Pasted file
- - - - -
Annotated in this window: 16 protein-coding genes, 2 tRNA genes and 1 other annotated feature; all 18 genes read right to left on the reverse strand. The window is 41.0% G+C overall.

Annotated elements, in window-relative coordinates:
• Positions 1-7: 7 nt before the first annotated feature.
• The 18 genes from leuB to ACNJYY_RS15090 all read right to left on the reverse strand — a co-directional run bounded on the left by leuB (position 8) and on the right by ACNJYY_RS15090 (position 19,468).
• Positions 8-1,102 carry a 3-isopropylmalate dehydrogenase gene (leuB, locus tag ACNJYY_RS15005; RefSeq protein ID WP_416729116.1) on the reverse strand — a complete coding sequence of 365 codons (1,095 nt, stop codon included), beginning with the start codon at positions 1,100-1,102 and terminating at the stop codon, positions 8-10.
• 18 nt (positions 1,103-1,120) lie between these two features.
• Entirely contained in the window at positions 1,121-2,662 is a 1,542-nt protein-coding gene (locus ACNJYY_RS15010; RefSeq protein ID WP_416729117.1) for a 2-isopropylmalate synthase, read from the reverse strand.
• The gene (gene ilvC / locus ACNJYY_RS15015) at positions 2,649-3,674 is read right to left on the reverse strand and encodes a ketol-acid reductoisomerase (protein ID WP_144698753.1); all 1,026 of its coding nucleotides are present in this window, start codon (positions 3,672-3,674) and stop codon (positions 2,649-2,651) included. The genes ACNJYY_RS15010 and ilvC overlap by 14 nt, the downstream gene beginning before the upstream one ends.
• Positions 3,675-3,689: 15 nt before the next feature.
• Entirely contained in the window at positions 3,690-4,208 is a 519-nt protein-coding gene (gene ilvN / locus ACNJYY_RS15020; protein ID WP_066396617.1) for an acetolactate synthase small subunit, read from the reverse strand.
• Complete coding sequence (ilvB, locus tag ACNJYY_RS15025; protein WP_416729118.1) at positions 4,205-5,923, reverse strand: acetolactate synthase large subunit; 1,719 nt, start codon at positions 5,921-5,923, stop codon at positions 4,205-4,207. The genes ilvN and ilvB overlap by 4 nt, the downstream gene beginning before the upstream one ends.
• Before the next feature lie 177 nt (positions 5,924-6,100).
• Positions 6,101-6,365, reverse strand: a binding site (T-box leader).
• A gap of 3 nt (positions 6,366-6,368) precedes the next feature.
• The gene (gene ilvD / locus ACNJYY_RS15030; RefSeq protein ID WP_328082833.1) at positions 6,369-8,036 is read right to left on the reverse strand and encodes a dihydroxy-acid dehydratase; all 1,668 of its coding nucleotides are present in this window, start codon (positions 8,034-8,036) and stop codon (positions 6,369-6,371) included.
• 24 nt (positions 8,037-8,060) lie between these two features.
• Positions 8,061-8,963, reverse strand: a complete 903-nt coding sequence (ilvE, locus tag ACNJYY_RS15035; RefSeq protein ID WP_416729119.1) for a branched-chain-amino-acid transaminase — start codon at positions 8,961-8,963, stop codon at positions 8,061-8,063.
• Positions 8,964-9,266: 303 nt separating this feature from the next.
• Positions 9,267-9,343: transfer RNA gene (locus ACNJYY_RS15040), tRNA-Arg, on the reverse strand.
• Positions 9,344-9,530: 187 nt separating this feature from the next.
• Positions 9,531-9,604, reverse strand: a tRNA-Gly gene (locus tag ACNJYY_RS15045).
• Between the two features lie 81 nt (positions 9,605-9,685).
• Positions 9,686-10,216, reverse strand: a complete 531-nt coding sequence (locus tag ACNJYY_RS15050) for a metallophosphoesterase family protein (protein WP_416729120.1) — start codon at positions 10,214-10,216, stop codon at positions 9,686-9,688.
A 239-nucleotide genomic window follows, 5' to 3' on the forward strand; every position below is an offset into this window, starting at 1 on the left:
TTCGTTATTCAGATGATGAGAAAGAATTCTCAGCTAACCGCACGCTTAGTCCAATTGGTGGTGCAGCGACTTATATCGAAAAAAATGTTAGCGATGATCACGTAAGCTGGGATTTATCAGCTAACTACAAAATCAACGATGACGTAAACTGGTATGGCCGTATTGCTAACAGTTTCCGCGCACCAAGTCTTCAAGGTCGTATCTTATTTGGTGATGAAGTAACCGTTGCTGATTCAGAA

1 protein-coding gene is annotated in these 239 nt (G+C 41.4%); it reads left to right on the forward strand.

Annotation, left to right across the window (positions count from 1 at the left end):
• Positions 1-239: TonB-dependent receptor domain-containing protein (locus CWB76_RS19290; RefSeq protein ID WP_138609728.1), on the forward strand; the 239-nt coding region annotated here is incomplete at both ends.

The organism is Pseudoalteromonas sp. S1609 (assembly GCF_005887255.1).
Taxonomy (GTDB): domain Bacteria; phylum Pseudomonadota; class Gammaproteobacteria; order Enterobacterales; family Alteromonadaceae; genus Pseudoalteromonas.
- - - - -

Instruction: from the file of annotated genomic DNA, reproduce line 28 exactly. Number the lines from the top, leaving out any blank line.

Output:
• Positions 1-239: TonB-dependent receptor domain-containing protein (locus CWB76_RS19290; RefSeq protein ID WP_138609728.1), on the forward strand; the 239-nt coding region annotated here is incomplete at both ends.